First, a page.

The fact that migrating back to the UK is so easy only serves to underline how little impact it will have on tax or employment in the UK. It is difficult to see how any significant additional corporate staff will be employed in the UK, and Martin Sorrell’s belief that European advertising markets are ‘Championship’ or ‘League One’ status rather than ‘Premier League’ is well known and indicates has attitude to further investment in the UK.
The truth is that WPP is only returning to the UK because it has been given a cast iron exception that it will not be subject to CFC rules for 3 years. After this point, the tax payable on low-tax overseas financing profits will be so low (5.75%) that it will likey pay no UK corporation tax when combined with interest deductions in the UK.
The amazing thing is that in order to claim the PR for WPP’s return, George Osborne has relaxed the rules even further than previous proposals (already favourable) meaning that every other UK multinational that had no intention of leaving the UK is ecstatic.
Given that WPP’s return will not increase employment or corporate tax takle in the UK, why has George Osborne waived through the death of UK corporation tax for multinationals?
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March 24th, 2011 at 9:59 am
There has been a lot of coverage over the Government’s consultation on Rebalancing the Northern Ireland economy (or in reality a proposed corporation tax cut), although most of it has been relatively superficial. Among those that are worth reading (even if we don’t entirely agree), Richard Murphy has written several posts on this issue, including an article in the Guardian.
We are not opposed in principle to differential corporation tax or business tax rates within the UK, but there are a number of issues that need to be understood. As the Government’s consultation document itself notes, the ability of national governments to vary direct tax rates on a regional basis is severely limited by EU case law on ‘state aid’, namely the Azores case. In order for regional differences in direct taxation to be permitted under state law, the following conditions must be met:
- The decision to introduce the regional difference in direct taxation must have been taken by the region which has a political and administrative status separate from that of the central government (institutional autonomy)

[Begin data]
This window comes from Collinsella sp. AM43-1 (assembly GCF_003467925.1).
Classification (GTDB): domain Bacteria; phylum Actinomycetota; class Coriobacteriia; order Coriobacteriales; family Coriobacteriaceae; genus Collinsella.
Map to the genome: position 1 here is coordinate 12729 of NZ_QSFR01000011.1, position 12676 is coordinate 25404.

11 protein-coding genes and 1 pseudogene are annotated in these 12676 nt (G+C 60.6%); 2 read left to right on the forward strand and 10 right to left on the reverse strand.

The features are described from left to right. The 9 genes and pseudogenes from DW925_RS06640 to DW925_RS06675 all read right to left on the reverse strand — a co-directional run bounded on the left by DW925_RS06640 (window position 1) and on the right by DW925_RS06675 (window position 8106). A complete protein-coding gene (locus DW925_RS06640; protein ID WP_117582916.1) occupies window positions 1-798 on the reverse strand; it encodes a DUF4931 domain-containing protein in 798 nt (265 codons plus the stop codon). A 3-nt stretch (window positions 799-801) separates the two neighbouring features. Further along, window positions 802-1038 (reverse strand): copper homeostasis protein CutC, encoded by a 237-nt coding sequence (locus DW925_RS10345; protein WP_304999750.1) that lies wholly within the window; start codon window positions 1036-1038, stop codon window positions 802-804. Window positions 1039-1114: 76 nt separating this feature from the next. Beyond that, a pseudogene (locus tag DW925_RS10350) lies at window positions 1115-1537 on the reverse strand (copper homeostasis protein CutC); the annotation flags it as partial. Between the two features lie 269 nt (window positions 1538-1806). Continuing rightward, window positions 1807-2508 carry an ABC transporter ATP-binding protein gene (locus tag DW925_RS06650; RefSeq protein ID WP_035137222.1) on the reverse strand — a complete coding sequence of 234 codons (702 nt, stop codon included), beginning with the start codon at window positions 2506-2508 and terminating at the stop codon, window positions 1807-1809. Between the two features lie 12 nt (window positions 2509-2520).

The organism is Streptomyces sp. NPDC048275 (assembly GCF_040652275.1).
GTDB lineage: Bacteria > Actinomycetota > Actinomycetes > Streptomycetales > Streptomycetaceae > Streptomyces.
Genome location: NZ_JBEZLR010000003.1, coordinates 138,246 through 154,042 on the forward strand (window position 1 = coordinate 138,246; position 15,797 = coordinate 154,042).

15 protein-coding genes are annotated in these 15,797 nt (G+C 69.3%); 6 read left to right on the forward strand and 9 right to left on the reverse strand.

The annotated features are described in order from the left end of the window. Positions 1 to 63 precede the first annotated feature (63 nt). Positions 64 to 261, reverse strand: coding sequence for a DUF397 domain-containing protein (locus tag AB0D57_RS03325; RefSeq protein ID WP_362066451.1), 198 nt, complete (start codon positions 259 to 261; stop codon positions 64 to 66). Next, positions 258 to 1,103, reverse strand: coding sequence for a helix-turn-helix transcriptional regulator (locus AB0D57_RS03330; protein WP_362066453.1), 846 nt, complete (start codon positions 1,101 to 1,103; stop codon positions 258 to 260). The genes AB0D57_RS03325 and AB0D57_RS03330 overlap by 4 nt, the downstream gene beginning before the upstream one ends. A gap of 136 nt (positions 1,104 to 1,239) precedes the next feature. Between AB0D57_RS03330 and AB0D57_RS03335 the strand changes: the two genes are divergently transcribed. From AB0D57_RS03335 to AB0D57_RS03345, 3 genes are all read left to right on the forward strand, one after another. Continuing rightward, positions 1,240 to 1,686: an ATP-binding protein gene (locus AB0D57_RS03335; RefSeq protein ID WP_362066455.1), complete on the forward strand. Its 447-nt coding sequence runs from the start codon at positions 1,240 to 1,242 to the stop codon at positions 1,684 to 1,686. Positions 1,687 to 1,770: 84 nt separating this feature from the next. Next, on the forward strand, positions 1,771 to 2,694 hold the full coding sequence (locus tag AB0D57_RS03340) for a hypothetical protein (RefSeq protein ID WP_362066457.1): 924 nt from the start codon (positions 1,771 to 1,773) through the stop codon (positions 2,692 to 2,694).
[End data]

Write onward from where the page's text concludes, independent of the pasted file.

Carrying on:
- The decision must have been adopted without the central government being able directly to intervene as regards its content (procedural autonomy)
- The full fiscal consequences of a reduction of the national tax rate for undertakings in the region must not be offset by aid or subsidies from other regions or central government (fiscal autonomy)
Source: HM Treasury – Rebalancing the Northern Ireland economy
The Government has set out why it thinks a potential devolution of corporation tax rate setting powers to the Northern Ireland Executive would be consistent with these conditions.
One of the key constraints which it notes is that in order for the ‘fiscal autonomy’ condition of the Azores case to be met, there must be no subsidies from other regions or central government to fund the tax cut. In reality, this means that the risk of cutting corporation tax must be met by Northern Ireland alone, meaning that its share of current corporation tax receipts must be calculated, and its block grant from UK central government reduced by this amount. The HM Treasury figures themselves estimate that over a five year period, at most 21% of the corporation tax cut would be recovered through second-round increases in other taxes. This means that a corporation tax cut to 12.5% is forecast (by HM Treasury) to result in a net loss in tax receipts in 2012-13 of up to £250m, rising to £280m by 2015-16.